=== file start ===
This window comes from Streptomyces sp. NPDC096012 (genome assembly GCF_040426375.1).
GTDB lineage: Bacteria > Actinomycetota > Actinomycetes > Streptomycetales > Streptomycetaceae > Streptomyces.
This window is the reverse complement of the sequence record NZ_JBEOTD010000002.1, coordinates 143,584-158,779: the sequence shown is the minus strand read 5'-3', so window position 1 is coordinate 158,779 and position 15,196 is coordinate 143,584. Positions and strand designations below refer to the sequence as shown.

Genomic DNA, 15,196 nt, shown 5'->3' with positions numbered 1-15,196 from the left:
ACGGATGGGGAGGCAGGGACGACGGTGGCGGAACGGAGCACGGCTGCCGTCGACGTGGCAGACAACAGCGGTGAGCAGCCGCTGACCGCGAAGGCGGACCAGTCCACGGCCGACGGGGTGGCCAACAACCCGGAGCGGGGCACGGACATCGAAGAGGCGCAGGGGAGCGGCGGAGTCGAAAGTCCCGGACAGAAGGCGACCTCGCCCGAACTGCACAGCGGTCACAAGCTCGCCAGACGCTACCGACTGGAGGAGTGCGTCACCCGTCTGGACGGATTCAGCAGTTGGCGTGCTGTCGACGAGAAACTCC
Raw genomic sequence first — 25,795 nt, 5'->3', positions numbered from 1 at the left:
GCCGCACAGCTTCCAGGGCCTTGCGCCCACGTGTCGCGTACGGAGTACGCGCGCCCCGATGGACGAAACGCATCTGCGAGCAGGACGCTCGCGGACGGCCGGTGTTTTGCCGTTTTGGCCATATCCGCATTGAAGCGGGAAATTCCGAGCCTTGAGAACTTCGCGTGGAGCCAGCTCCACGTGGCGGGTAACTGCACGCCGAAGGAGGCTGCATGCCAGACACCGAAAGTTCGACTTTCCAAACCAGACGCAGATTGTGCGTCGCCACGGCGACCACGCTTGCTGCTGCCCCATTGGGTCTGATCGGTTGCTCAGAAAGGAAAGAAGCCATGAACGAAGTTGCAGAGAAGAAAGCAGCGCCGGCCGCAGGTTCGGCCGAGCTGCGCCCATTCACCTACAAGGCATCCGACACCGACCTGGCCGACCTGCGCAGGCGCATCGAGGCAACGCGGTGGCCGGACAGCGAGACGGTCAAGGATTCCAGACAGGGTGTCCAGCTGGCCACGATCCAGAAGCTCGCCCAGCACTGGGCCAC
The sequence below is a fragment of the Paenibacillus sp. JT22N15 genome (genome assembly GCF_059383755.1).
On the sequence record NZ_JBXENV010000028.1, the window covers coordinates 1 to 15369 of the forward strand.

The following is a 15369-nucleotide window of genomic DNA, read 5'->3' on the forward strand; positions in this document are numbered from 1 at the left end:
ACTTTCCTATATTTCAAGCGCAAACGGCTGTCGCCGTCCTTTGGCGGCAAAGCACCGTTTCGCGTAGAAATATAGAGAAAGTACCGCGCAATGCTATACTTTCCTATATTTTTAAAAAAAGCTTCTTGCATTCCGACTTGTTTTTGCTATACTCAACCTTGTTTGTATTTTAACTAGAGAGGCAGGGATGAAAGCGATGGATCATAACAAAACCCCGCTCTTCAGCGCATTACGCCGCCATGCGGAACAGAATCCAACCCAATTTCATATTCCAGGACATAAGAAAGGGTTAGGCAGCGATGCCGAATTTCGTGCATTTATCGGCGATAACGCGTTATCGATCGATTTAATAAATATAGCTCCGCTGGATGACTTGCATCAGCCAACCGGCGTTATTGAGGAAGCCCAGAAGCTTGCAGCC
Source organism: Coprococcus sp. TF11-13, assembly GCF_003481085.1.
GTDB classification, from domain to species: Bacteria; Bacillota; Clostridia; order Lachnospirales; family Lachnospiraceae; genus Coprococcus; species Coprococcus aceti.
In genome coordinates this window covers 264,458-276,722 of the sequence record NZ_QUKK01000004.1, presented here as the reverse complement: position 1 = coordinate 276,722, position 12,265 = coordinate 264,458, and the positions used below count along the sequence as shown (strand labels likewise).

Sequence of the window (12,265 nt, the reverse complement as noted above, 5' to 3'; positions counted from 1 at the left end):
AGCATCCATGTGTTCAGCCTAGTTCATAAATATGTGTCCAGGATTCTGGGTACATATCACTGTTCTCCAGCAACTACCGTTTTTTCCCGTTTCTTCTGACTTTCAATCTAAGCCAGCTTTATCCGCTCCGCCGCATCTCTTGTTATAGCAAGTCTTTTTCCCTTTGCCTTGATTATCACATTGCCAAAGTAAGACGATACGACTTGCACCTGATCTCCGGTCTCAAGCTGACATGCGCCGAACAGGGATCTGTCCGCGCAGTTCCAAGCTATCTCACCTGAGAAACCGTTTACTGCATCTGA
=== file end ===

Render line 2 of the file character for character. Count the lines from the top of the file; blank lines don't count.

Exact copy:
GTDB lineage: Bacteria > Actinomycetota > Actinomycetes > Streptomycetales > Streptomycetaceae > Streptomyces.